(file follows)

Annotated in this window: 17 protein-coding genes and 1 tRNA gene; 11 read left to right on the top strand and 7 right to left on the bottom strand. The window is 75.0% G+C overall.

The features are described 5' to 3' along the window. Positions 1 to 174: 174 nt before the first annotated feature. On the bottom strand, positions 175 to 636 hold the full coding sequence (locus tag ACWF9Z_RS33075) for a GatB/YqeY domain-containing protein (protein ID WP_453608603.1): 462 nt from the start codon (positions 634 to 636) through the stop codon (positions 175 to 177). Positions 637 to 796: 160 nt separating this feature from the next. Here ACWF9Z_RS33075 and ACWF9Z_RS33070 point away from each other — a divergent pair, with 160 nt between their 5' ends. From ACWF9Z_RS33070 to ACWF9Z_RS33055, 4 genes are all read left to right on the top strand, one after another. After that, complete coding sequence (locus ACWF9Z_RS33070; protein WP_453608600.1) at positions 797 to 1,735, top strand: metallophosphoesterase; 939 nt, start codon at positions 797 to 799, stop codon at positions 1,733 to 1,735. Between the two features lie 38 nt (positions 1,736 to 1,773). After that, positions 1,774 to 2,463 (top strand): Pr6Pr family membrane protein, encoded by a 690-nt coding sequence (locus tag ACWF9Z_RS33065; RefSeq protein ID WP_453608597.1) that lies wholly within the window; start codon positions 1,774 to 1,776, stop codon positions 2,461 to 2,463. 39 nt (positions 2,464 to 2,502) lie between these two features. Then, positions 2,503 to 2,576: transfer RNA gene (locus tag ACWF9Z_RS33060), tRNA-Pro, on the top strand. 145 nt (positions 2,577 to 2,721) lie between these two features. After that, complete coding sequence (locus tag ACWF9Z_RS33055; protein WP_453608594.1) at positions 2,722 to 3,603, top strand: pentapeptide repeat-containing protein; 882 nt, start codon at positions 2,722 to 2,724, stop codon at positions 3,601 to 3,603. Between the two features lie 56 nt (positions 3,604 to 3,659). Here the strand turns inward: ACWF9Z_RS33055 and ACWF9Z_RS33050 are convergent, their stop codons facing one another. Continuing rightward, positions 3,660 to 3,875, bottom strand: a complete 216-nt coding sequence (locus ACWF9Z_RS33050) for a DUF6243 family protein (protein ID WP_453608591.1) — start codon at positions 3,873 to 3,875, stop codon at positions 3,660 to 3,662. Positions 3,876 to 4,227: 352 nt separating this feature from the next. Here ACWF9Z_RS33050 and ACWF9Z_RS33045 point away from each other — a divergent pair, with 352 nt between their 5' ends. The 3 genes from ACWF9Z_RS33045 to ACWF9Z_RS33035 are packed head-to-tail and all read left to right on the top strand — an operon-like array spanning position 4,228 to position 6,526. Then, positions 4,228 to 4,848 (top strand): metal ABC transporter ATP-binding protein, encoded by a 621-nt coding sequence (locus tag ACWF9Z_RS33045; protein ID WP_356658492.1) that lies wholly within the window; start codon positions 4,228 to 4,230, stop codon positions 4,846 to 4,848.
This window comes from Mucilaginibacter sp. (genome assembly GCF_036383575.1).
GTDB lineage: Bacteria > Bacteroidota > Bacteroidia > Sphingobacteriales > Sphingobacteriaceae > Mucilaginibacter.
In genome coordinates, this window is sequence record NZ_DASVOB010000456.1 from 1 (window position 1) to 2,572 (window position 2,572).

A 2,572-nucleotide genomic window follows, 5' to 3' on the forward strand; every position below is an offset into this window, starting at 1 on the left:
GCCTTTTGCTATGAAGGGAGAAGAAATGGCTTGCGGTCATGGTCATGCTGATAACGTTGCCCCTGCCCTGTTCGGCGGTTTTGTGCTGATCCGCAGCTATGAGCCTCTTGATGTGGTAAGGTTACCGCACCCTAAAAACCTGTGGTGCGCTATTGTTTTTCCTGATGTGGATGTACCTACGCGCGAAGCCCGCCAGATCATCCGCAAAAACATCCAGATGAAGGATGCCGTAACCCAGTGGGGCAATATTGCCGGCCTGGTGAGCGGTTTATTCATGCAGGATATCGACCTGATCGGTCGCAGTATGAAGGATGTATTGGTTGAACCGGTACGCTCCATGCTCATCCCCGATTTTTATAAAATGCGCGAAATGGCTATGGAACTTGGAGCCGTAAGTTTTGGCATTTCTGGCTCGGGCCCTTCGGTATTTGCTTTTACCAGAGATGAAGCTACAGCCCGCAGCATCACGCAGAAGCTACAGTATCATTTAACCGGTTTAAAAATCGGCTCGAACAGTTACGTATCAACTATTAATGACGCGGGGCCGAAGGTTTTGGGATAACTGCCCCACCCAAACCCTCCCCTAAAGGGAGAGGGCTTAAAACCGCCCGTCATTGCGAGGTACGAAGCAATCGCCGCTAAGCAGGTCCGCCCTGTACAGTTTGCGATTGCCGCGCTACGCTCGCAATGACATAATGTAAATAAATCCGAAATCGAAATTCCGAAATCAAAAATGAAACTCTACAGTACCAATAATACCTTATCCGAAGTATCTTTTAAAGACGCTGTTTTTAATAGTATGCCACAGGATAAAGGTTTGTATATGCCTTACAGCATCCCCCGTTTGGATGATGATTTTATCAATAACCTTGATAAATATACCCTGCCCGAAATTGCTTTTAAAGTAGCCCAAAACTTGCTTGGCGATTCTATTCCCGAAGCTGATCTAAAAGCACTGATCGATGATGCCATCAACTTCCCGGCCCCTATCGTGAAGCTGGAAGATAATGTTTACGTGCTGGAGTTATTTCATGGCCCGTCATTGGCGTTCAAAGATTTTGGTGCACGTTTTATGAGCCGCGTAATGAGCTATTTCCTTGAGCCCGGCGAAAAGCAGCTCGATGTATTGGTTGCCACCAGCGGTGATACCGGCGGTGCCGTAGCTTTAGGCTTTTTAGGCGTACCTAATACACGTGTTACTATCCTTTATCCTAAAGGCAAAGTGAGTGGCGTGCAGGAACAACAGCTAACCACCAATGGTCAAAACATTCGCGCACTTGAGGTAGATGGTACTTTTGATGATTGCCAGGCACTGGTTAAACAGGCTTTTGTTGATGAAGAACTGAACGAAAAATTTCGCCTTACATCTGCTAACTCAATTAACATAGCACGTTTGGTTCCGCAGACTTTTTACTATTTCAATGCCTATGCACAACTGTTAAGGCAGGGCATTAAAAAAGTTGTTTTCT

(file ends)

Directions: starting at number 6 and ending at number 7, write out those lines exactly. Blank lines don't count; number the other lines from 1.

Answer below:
A 2,572-nucleotide genomic window follows, 5' to 3' on the forward strand; every position below is an offset into this window, starting at 1 on the left:
GCCTTTTGCTATGAAGGGAGAAGAAATGGCTTGCGGTCATGGTCATGCTGATAACGTTGCCCCTGCCCTGTTCGGCGGTTTTGTGCTGATCCGCAGCTATGAGCCTCTTGATGTGGTAAGGTTACCGCACCCTAAAAACCTGTGGTGCGCTATTGTTTTTCCTGATGTGGATGTACCTACGCGCGAAGCCCGCCAGATCATCCGCAAAAACATCCAGATGAAGGATGCCGTAACCCAGTGGGGCAATATTGCCGGCCTGGTGAGCGGTTTATTCATGCAGGATATCGACCTGATCGGTCGCAGTATGAAGGATGTATTGGTTGAACCGGTACGCTCCATGCTCATCCCCGATTTTTATAAAATGCGCGAAATGGCTATGGAACTTGGAGCCGTAAGTTTTGGCATTTCTGGCTCGGGCCCTTCGGTATTTGCTTTTACCAGAGATGAAGCTACAGCCCGCAGCATCACGCAGAAGCTACAGTATCATTTAACCGGTTTAAAAATCGGCTCGAACAGTTACGTATCAACTATTAATGACGCGGGGCCGAAGGTTTTGGGATAACTGCCCCACCCAAACCCTCCCCTAAAGGGAGAGGGCTTAAAACCGCCCGTCATTGCGAGGTACGAAGCAATCGCCGCTAAGCAGGTCCGCCCTGTACAGTTTGCGATTGCCGCGCTACGCTCGCAATGACATAATGTAAATAAATCCGAAATCGAAATTCCGAAATCAAAAATGAAACTCTACAGTACCAATAATACCTTATCCGAAGTATCTTTTAAAGACGCTGTTTTTAATAGTATGCCACAGGATAAAGGTTTGTATATGCCTTACAGCATCCCCCGTTTGGATGATGATTTTATCAATAACCTTGATAAATATACCCTGCCCGAAATTGCTTTTAAAGTAGCCCAAAACTTGCTTGGCGATTCTATTCCCGAAGCTGATCTAAAAGCACTGATCGATGATGCCATCAACTTCCCGGCCCCTATCGTGAAGCTGGAAGATAATGTTTACGTGCTGGAGTTATTTCATGGCCCGTCATTGGCGTTCAAAGATTTTGGTGCACGTTTTATGAGCCGCGTAATGAGCTATTTCCTTGAGCCCGGCGAAAAGCAGCTCGATGTATTGGTTGCCACCAGCGGTGATACCGGCGGTGCCGTAGCTTTAGGCTTTTTAGGCGTACCTAATACACGTGTTACTATCCTTTATCCTAAAGGCAAAGTGAGTGGCGTGCAGGAACAACAGCTAACCACCAATGGTCAAAACATTCGCGCACTTGAGGTAGATGGTACTTTTGATGATTGCCAGGCACTGGTTAAACAGGCTTTTGTTGATGAAGAACTGAACGAAAAATTTCGCCTTACATCTGCTAACTCAATTAACATAGCACGTTTGGTTCCGCAGACTTTTTACTATTTCAATGCCTATGCACAACTGTTAAGGCAGGGCATTAAAAAAGTTGTTTTCT